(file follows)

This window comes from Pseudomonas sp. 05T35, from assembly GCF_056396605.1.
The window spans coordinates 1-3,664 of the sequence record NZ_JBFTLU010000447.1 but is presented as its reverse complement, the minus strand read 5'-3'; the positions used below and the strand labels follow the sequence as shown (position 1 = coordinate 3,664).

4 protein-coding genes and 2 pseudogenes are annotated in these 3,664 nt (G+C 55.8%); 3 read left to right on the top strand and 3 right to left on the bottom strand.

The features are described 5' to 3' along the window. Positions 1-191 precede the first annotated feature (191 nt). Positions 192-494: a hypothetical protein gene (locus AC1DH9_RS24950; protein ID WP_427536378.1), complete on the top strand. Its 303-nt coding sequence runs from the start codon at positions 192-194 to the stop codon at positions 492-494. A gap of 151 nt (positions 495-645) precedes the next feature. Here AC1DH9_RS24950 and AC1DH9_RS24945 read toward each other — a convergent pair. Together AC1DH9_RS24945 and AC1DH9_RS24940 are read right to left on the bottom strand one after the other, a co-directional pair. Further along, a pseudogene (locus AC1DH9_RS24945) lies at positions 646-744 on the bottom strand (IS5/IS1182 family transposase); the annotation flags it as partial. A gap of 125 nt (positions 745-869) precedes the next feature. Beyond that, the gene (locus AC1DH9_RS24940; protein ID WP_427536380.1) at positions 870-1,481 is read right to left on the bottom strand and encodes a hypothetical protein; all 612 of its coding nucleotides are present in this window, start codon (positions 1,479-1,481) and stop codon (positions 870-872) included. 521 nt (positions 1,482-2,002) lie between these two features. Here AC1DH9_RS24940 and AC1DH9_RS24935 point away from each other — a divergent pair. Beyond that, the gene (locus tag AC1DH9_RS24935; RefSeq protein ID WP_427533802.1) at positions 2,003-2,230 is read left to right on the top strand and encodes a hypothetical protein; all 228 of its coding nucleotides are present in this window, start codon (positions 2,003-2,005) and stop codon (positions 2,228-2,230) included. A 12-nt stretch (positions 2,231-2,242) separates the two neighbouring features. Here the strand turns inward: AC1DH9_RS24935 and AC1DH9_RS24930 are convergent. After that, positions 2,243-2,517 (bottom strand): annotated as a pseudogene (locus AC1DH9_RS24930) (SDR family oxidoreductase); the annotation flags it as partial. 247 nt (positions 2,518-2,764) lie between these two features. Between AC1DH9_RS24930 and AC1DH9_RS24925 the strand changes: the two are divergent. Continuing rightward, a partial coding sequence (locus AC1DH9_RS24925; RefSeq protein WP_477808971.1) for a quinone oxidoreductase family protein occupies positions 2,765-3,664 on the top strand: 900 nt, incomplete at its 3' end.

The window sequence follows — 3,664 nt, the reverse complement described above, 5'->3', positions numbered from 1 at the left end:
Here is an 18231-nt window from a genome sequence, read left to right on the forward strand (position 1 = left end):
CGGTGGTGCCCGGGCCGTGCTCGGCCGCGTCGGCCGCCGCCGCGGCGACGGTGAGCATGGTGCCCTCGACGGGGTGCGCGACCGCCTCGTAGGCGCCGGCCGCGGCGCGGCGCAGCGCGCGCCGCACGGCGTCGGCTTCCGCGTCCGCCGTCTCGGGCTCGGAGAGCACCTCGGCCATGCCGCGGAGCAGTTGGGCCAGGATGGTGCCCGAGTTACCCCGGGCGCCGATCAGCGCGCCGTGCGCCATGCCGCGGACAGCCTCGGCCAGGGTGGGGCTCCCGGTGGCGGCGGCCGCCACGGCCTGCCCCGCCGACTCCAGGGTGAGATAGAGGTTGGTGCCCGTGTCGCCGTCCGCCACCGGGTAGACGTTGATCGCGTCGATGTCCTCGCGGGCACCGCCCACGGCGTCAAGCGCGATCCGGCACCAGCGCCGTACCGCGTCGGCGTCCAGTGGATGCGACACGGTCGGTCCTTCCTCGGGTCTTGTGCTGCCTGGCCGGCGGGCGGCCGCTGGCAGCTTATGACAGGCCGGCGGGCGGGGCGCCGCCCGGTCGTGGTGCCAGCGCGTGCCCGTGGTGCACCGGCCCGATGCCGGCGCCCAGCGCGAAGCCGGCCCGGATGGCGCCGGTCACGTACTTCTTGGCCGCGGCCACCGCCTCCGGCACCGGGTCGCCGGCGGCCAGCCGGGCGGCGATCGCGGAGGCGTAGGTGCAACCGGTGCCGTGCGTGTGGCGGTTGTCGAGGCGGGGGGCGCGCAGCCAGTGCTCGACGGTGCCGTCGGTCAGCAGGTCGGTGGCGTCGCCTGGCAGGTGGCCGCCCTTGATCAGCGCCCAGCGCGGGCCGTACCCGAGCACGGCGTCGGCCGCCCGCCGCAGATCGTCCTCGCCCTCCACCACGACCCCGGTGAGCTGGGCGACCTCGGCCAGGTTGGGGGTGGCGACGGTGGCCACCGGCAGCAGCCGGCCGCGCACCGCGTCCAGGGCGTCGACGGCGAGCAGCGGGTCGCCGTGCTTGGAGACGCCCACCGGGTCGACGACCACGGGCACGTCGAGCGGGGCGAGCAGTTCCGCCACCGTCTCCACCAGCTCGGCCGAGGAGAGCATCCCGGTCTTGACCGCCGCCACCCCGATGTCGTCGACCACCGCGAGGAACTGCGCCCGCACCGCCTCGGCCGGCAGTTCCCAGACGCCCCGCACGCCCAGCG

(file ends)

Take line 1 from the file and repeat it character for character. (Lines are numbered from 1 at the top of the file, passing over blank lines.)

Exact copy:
This window comes from Pseudomonas sp. 05T35, from assembly GCF_056396605.1.